Ethanol is made from corn grain and corn grain comes from harvests of corn – millions of acres of it.
This year’s harvest is miserable. Due to the pervasive drought out west, cornfields throughout the mid-west have shriveled and burned and in some cases there has been a negligible harvest.
In such an environment, the price for corn has soared and will continue soaring.
The higher price for corn causes the production cost for Ethanol to be that much higher.
Add to this the dangers of transporting Ethanol which is much more powerful an accelerant than gasoline and you get a possible perfect storm – cities and towns who don’t want Ethanol transported by rail through their communities and fire fighting experts who say Ethanol is a far more dangerous fuel than just about any other because its explosive powers are increased dramatically when water is poured onto it when it is burning.
It is easy to be against the transport through or the storage of Ethanol in East Boston.
It is the wrong accelerant, moved over tracks in rail tanker cars in the wrong place at the wrong time.
We oppose this as a clear and present danger to the well being of East Boston.
The potential for catastrophe here should a series of tankers carrying Ethanol explode is great. The only antidote to this possibility is good old-fashioned protest.
The sooner Global Fuel understands that we do not stand for Ethanol passing through our community by the millions of gallons the sooner Global Fuel will give up and go elsewhere.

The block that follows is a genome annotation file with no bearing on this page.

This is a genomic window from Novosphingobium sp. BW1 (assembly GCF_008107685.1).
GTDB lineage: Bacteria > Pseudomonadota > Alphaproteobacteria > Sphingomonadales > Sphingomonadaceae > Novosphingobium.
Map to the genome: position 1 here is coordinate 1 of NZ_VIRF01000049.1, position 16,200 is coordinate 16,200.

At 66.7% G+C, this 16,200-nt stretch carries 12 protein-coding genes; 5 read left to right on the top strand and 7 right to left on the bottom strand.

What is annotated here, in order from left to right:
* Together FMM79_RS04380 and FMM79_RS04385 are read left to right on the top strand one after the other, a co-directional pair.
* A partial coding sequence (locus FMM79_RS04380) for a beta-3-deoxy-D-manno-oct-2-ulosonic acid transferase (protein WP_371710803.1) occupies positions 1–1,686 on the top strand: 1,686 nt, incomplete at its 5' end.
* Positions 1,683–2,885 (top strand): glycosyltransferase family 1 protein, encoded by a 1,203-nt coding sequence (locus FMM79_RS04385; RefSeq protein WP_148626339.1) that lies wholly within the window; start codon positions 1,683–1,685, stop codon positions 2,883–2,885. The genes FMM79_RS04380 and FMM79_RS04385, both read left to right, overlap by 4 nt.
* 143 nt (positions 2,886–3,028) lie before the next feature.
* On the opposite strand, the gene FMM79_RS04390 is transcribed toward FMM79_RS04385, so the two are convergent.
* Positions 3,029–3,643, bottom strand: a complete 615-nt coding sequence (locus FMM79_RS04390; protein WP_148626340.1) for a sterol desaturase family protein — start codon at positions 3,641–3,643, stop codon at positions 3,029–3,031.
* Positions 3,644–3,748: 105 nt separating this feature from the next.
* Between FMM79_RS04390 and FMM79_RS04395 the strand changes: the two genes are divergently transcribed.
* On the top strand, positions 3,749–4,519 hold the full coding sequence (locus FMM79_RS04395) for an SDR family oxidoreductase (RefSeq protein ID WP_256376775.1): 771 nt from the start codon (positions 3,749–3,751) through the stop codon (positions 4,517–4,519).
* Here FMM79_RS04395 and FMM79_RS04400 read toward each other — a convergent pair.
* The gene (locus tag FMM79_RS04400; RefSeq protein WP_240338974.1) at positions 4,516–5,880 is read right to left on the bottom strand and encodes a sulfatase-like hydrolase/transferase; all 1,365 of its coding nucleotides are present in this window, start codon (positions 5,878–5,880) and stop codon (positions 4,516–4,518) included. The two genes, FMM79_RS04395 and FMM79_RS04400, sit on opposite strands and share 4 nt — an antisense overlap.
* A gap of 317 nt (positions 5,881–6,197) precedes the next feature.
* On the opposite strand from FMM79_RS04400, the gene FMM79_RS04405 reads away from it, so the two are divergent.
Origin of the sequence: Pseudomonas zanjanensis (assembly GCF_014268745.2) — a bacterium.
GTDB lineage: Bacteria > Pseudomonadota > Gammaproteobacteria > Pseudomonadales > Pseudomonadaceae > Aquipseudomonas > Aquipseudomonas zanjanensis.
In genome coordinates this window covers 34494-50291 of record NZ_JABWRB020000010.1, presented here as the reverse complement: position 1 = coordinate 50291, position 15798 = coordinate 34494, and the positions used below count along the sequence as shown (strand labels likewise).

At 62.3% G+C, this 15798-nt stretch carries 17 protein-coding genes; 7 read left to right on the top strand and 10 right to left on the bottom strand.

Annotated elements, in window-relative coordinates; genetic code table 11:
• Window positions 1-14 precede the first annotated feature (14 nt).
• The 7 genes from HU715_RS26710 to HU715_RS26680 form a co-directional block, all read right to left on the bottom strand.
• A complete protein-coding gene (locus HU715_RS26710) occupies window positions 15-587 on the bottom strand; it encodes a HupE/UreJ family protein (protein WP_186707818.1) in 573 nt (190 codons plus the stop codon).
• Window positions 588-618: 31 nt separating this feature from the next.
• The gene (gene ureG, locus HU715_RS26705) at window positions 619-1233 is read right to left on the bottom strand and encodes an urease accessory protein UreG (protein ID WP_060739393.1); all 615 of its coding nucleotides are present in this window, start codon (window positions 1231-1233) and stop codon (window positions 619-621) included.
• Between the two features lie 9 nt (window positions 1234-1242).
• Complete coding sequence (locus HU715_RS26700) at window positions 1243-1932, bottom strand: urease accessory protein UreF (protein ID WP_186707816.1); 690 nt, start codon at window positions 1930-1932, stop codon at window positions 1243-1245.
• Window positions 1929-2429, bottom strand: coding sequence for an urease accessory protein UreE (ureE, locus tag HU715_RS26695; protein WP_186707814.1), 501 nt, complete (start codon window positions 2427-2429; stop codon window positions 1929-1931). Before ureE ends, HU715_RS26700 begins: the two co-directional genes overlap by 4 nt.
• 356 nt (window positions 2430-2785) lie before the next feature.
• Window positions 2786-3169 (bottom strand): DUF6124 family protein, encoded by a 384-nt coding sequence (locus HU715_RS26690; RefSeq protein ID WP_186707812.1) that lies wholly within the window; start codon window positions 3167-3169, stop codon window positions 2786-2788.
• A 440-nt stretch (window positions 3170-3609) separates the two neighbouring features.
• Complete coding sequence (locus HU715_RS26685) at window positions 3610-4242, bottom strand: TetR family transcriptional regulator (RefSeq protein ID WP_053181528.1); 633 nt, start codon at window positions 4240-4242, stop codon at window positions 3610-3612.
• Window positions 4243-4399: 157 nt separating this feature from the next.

In fact, Global should have removed their oil tanks decades ago.
Senator Anthony Petruccelli and Senator Sal DiDomenico along with Representatives Kathi-Ann Reinstein and Carlo Basile have all joined the anti-Ethanol forces.
They have done so as a matter of public safety.
We urge everyone who believes Ethanol is not an option for this area should let their elected representative know how you feel about it.
In the meantime, we continue to oppose shipments of Ethanol by train through Boston, Everett, Chelsea, East Boston and Revere.
Let the Global Fuel barons go back to their mansions in the tony suburbs where they live. Let them try to imagine Ethanol by the millions of gallons passing through their towns and their homes and then let them imagine how they would feel.
Not very good, we imagine.